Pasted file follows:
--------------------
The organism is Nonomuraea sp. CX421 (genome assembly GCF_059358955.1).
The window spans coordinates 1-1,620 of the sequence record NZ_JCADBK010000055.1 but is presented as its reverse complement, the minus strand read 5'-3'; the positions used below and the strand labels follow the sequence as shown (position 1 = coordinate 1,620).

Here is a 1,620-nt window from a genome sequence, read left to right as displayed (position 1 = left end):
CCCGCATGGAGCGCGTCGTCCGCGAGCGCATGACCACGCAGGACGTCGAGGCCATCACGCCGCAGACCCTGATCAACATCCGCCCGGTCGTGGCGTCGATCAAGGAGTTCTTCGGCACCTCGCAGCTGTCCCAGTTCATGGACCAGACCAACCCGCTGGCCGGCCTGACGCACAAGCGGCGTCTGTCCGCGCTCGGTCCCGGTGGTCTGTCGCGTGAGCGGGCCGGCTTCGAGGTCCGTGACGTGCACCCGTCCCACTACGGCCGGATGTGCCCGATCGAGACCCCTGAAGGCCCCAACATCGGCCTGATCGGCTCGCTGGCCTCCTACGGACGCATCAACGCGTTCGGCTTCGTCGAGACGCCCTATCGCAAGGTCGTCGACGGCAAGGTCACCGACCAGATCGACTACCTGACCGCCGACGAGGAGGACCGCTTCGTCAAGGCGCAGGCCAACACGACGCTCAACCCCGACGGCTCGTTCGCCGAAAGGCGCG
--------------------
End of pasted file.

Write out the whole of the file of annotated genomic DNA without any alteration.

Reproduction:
The organism is Nonomuraea sp. CX421 (genome assembly GCF_059358955.1).
The window spans coordinates 1-1,620 of the sequence record NZ_JCADBK010000055.1 but is presented as its reverse complement, the minus strand read 5'-3'; the positions used below and the strand labels follow the sequence as shown (position 1 = coordinate 1,620).

Here is a 1,620-nt window from a genome sequence, read left to right as displayed (position 1 = left end):
CCCGCATGGAGCGCGTCGTCCGCGAGCGCATGACCACGCAGGACGTCGAGGCCATCACGCCGCAGACCCTGATCAACATCCGCCCGGTCGTGGCGTCGATCAAGGAGTTCTTCGGCACCTCGCAGCTGTCCCAGTTCATGGACCAGACCAACCCGCTGGCCGGCCTGACGCACAAGCGGCGTCTGTCCGCGCTCGGTCCCGGTGGTCTGTCGCGTGAGCGGGCCGGCTTCGAGGTCCGTGACGTGCACCCGTCCCACTACGGCCGGATGTGCCCGATCGAGACCCCTGAAGGCCCCAACATCGGCCTGATCGGCTCGCTGGCCTCCTACGGACGCATCAACGCGTTCGGCTTCGTCGAGACGCCCTATCGCAAGGTCGTCGACGGCAAGGTCACCGACCAGATCGACTACCTGACCGCCGACGAGGAGGACCGCTTCGTCAAGGCGCAGGCCAACACGACGCTCAACCCCGACGGCTCGTTCGCCGAAAGGCGCG